Part 2: My Own Reactions

"... This year Celtic Thunder was in fine form, despite whatever audio issues were making it harder to stay in tune and in time with each other. Emmet Cahill needs to practice singing American rock & roll, but while his parts in “The Boys Are Back in Town” sounded a bit like garbled tongue-twisters at times, Emmet’s voice was lovely (enough to win him a new fan anyway) and he seemed to be handling the high-altitude well. I think Colm was a bit short of breath in his song “Katie”, but otherwise it seemed that the whole group was better prepared this time to sing at ~5000+ feet above sea-level. ..."

Tuesday, November 26, 2013

Celtic Thunder 2013: The Adventure Begins

Posted on 

As unlikely as it seemed for a while there, I am just about to head out to the Celtic Thunder concert in Loveland. I bought my tickets back in April, the very first day they were available, two tickets because I can’t drive and there is no bus at night to and from the Budweiser Events Center. Last year I got two different friends with cars to go with me, so that I got to see Celtic Thunder twice (and since the group by the buses was small both nights I got to meet all of the lads except Keith, and got autographs from all the lads except George). This year my sister wanted to go with me, and while she doesn’t drive right now either, she was going to pay for a taxi for us.
Well, as always happens with ‘best laid plans’, this one fell apart. My sister is not going to be back in town till Christmas, and I found out she was not going to be back with too short notice to find a lot of friends interested in going to see a pop Irish band in suits doing a variation on musical theater, especially the week of Thanksgiving. I did find a friend to go with me, though, two days ago, and that night I realized that a) I had memorized the wrong date, and the show was in fact on the 26th, not the 29th, and b) I misplaced my tickets.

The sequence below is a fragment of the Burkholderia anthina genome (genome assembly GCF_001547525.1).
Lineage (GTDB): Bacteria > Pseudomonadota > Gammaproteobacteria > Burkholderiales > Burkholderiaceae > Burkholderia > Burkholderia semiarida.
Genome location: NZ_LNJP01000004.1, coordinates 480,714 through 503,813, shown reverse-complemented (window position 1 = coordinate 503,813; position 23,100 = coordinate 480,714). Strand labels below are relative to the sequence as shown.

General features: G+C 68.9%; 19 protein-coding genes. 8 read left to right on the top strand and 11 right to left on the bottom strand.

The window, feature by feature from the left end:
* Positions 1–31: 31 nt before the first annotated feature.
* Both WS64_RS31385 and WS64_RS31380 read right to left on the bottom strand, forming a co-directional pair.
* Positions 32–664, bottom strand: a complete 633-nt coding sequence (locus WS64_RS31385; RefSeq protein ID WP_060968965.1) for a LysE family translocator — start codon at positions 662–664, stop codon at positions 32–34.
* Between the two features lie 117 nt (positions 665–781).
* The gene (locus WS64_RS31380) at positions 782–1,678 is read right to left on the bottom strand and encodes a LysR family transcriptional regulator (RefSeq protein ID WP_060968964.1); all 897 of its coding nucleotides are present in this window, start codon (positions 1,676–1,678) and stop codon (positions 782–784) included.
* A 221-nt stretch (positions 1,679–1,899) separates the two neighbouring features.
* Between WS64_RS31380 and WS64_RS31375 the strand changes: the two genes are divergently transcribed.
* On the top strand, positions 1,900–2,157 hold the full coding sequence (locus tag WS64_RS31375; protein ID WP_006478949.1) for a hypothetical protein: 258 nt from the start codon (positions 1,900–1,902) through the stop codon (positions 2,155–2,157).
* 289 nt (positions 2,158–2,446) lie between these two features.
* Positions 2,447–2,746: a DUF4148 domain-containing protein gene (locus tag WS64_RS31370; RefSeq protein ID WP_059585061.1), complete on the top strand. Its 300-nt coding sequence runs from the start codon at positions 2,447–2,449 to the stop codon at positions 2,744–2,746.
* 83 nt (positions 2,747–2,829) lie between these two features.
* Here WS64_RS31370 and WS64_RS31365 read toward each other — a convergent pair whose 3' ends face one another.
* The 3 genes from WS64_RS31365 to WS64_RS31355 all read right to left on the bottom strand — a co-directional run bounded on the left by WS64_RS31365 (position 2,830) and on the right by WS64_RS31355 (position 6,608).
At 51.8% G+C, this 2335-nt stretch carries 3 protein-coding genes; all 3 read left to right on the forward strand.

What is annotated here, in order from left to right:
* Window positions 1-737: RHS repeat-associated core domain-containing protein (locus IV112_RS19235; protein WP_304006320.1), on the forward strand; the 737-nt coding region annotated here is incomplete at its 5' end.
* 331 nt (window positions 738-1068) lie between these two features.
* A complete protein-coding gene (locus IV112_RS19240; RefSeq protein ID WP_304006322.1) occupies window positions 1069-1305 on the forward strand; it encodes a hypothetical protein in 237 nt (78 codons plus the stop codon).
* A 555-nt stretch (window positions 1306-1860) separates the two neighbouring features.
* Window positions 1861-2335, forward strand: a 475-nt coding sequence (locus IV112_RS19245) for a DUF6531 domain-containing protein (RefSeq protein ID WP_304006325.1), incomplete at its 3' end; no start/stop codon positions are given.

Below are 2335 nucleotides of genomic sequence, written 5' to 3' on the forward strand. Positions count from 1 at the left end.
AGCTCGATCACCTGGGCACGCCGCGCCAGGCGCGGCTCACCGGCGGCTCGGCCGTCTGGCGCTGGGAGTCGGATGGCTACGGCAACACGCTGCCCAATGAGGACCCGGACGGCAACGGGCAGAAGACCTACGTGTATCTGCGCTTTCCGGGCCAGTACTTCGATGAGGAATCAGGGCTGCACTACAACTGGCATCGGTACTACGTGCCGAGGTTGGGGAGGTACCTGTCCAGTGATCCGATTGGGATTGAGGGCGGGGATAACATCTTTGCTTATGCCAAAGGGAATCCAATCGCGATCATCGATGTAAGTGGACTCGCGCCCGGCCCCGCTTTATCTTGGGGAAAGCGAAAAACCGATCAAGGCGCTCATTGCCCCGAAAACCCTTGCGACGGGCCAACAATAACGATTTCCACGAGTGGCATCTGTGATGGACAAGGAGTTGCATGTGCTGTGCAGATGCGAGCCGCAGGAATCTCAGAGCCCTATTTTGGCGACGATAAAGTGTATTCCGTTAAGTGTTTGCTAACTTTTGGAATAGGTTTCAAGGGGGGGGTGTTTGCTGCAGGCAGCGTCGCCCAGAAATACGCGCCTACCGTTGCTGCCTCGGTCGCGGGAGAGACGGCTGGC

All is well that ends well, though. A worried call to the events center’s ticket office fixed the lost tickets problem, and my friend didn’t mind the earlier date. Moral of this story: sometimes it is better to choose the option to pick up your tickets at Will Call, even if that means not holding and petting the tickets and admiring them for months before the show. I knew when I bought these tickets that I had to move in July, and underestimated the chaos of moving; my tickets are somewhere in my new apartment, safely put away where even I won’t find them except by accident.
Celtic Thunder performs at the Budweiser Events Center in Loveland, at 7:30 tonight. Tickets are still available.

Monday, November 25, 2013

Winter Cheer from Ryan Kelly (& musings on Social Toaster)

While the Social Toaster promo wound up being more of a time-waster and an irritant, rather than a useful communications tool, it did serve some purpose, by keeping more Thunderheads online and talking to each other daily. Had Celtic Thunder developed a better plan with respect to having enough regular shareable content, plans for ongoing rewards and recognition for the super-fans at the top of the rankings, etc., it could have been a great tool to keep us all connected better. Still, we have the vestiges of the Social Toaster experiment in the form of all the extra interconnectedness Thunderheads still maintain on facebook. We didn't all feel inclined to unfriend each other once the promo ended, so we are still a bit better networked than before.